As tempting as this food will be, there is a good chance that hunger might drive me to seek sustenance elsewhere if faced with a substantial line at L’As du Falafel. In that case, I’d seek out the simplest and best of the French repasts, the sandwich jambon beurre. The smooth, rich saltiness of the French butter on that crunch, bien cuite, fresh baguette with the not-as-salty-as-in-the-US ham is just one of my favorite, favorite sandwiches that I cannot replicate aux Etats Unis, as much as I might (and I have) tried. My disappointment at not finding a smaller line at L’As du Falafel will not last long. 

Whatever my lunch choice, I am also confident I would acquire a Fanta au citron and guzzle it down. I would be in a state of complete and utter happiness and exhaustion, but fortified to move on to the next mission. 

Mission 4: Macarons from Pierre Hermé

Pierre Hermé, 2017.

Ah, the macaron. The crisp meringue cookies sandwich delightfully flavored buttercream. Rich and indulgent, these are among some of my favorite French sweets. Not too far from L’As du Falafel is one of the best establishments to get macarons, Pierre Hermé. No, not Hermès. Ladurée is great in a pinch (and available in the US, though only in NYC, DC, Florida, and California).* I’d hustle over there and pick up a box of these confections and eat them throughout the rest of the day. 

Per usual, I’d choose my favorite parfums: vanille, café, pistache, and framboise (raspberry), and perhaps I’d try some more adventurous flavors. After getting my loot, I’d choose one to eat, and pocket the rest in my bag to be enjoyed later.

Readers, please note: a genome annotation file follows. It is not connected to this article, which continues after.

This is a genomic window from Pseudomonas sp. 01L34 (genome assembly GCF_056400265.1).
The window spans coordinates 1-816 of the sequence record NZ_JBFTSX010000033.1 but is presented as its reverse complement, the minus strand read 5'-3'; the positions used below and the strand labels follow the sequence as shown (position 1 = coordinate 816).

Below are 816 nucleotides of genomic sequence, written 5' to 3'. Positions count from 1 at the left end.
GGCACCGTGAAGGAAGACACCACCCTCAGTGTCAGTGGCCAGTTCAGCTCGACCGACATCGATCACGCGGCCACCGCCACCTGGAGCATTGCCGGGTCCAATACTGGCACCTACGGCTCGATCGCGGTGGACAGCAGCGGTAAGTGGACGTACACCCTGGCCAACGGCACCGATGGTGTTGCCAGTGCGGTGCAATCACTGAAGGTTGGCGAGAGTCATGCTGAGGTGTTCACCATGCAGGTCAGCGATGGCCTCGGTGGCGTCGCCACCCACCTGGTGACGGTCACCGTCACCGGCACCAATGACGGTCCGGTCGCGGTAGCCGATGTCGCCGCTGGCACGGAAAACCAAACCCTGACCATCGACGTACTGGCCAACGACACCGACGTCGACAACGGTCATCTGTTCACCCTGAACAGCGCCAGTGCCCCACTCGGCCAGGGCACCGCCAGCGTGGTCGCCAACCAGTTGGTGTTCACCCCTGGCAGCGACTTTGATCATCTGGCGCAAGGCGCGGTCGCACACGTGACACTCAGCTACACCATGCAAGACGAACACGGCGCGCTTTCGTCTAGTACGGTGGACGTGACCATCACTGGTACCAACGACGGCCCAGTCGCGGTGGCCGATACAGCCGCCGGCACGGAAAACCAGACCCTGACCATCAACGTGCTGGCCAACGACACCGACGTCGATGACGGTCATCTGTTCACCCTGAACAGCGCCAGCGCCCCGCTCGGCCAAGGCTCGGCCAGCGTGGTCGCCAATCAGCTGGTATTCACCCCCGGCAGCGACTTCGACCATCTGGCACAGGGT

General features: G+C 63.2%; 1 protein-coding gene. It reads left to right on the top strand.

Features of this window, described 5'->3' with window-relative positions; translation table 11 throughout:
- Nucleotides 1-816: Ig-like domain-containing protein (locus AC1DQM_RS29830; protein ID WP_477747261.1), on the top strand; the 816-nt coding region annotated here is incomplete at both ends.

* There is also a Pierre Hermé in the US, but only one in Saks 5th Ave in NYC.  

Mission 5: Une musée! 

This is a hard decision to make. I must go to a museum while I was in Paris. As much as I would long to go visit the oodles and oodles of Roman statuary at the Louvre or the architectural awesomeness of the Musee D’Orsay, that’s just too much. For this single day of awesome, these museums take up too much time and energy. So I’d likely choose between a few of my favorites, which are all smaller, but stellar, museums. 

Spiral staircase at the musee gustave moreau
The spiral staircase at the Musee Gustav Moreau; Nico Paix, CC BY 2.0 https://creativecommons.org/licenses/by/2.0, via Wikimedia Commons

  • Musee Marmottan Monet: Massive collection of Monet including one of the most famous Impression, soleil levant, as well as other works that date from the medieval to the modern eras. 
  • Musee Gustave Moreau: Not going to lie, this is one of my favs but not for the collections, which are exceptional. The former home of Symbolist painter Gustave Moreau, this museum preserves his home and workshops which he left to the state at his death. It also happens to contain one of the most magnificent staircases of all time. The entire edifice just screams Belle Époque to me and I love every bit of it. 
  • Musee Rodin: Housed in the Chateau Biron, a building in which Auguste Rodin, one of the best sculptors since Bernini, used several rooms as his studio space, this museum is a treat. The museum’s collection is composed of lots of his works, in addition to works that he collected, including a room dedicated to sculptures by Camille Claudel. Best of all, this museum is both indoors and out with sculptures in the well-manicured gardens, including a cast of his remarkable La Porte d’Enfer and iconic Le Penseur
  • Musee Carnavalet: This is the museum dedicated to the history of the city of Paris. Not going to lie, this is the one that will probably win out amongst the others. For one, it isn’t too far from Pierre Herme. However, it’s also just an awesome museum that occupies two hotels particuliers. The Musee Carnavalet just opened after a large renovation in May of 2021, so of course I’d have to check out the changes, if my poor memory can fully recall what it was before. This museum’s collection goes well beyond painting and objets d’art, though it certainly contains oodles and oodles.